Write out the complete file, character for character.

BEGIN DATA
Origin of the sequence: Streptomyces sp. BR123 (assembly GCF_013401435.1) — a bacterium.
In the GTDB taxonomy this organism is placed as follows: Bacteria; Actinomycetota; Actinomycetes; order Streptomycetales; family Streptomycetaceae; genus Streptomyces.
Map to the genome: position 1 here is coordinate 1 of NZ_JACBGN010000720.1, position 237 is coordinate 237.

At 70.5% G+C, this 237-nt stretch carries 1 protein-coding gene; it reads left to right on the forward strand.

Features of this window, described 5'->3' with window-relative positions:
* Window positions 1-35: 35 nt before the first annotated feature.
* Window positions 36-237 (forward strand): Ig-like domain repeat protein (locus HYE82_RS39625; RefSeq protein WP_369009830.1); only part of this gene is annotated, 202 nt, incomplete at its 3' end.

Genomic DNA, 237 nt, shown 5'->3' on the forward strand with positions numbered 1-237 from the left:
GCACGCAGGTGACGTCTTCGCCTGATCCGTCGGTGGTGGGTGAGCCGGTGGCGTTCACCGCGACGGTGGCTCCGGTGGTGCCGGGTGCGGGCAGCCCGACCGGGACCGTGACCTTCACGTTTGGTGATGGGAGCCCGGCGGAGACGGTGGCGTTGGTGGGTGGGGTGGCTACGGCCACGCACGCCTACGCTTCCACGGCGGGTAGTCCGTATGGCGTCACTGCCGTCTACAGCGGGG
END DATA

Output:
Origin of the sequence: Streptomyces sp. BR123 (assembly GCF_013401435.1) — a bacterium.
In the GTDB taxonomy this organism is placed as follows: Bacteria; Actinomycetota; Actinomycetes; order Streptomycetales; family Streptomycetaceae; genus Streptomyces.
Map to the genome: position 1 here is coordinate 1 of NZ_JACBGN010000720.1, position 237 is coordinate 237.

At 70.5% G+C, this 237-nt stretch carries 1 protein-coding gene; it reads left to right on the forward strand.

Features of this window, described 5'->3' with window-relative positions:
* Window positions 1-35: 35 nt before the first annotated feature.
* Window positions 36-237 (forward strand): Ig-like domain repeat protein (locus HYE82_RS39625; RefSeq protein WP_369009830.1); only part of this gene is annotated, 202 nt, incomplete at its 3' end.

Genomic DNA, 237 nt, shown 5'->3' on the forward strand with positions numbered 1-237 from the left:
GCACGCAGGTGACGTCTTCGCCTGATCCGTCGGTGGTGGGTGAGCCGGTGGCGTTCACCGCGACGGTGGCTCCGGTGGTGCCGGGTGCGGGCAGCCCGACCGGGACCGTGACCTTCACGTTTGGTGATGGGAGCCCGGCGGAGACGGTGGCGTTGGTGGGTGGGGTGGCTACGGCCACGCACGCCTACGCTTCCACGGCGGGTAGTCCGTATGGCGTCACTGCCGTCTACAGCGGGG